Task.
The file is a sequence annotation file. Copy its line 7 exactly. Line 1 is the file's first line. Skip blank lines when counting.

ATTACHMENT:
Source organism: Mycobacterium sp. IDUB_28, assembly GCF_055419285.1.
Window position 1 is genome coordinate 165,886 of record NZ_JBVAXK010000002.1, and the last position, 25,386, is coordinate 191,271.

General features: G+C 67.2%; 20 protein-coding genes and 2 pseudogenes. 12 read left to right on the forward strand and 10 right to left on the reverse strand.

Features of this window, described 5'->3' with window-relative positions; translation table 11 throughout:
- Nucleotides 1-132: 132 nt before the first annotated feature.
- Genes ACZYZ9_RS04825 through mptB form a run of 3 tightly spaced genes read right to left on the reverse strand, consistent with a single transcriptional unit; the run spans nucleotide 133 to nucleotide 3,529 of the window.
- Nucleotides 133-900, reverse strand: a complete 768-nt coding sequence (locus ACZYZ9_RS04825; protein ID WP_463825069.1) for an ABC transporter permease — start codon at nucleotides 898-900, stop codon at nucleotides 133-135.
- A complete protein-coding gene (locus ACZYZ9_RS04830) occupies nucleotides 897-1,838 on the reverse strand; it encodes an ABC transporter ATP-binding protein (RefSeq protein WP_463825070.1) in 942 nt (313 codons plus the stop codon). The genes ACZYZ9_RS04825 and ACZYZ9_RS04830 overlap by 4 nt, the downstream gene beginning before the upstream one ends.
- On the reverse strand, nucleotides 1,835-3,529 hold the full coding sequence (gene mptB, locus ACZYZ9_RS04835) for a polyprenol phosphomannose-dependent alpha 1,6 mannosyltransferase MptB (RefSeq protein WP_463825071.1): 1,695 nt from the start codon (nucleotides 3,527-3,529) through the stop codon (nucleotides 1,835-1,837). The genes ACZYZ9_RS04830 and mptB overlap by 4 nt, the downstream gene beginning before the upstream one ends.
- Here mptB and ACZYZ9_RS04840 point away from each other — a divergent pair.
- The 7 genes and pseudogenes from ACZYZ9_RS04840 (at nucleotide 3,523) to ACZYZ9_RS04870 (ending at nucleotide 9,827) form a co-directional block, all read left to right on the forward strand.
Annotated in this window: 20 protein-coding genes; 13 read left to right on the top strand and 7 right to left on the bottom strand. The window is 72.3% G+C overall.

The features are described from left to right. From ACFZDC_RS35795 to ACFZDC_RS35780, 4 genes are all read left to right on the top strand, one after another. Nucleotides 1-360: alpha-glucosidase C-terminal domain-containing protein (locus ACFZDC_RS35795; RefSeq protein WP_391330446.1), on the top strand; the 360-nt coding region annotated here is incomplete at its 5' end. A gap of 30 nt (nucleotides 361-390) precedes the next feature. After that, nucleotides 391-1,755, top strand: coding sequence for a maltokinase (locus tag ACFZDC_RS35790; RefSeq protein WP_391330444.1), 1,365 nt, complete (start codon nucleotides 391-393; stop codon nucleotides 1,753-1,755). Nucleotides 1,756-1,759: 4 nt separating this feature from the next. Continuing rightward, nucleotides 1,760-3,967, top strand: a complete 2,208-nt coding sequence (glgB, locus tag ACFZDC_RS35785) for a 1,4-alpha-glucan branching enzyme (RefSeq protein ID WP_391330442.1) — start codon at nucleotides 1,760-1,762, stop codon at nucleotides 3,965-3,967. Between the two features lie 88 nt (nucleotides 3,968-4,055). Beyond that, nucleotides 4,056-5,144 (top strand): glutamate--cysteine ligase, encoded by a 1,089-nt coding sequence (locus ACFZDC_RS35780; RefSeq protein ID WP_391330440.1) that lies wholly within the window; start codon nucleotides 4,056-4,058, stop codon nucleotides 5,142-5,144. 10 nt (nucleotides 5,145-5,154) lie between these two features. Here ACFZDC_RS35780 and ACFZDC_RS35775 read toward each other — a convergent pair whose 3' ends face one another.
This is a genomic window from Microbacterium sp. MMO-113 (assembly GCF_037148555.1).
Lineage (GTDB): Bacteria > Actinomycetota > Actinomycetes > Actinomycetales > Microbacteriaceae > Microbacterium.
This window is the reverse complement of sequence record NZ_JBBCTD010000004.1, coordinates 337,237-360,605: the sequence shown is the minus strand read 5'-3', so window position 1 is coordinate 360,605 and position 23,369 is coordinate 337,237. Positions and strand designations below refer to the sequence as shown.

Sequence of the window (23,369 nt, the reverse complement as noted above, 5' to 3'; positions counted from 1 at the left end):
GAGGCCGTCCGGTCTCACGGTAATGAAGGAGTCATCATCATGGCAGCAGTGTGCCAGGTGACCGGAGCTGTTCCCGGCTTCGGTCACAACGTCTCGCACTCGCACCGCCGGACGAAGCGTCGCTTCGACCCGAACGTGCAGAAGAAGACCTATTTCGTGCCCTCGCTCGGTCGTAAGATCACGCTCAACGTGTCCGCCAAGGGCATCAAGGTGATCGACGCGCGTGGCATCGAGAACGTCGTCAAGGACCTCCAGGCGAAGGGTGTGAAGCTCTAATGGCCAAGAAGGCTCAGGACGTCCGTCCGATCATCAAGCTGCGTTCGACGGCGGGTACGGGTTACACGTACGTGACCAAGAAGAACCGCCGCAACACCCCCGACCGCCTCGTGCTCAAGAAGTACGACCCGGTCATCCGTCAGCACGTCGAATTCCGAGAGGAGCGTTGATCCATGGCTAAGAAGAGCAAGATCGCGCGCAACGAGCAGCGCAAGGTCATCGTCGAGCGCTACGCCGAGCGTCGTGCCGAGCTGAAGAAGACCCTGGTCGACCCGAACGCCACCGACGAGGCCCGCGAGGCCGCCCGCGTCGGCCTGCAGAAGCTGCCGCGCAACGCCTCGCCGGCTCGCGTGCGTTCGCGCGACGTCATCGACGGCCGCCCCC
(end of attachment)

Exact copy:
- Nucleotides 133-900, reverse strand: a complete 768-nt coding sequence (locus ACZYZ9_RS04825; protein ID WP_463825069.1) for an ABC transporter permease — start codon at nucleotides 898-900, stop codon at nucleotides 133-135.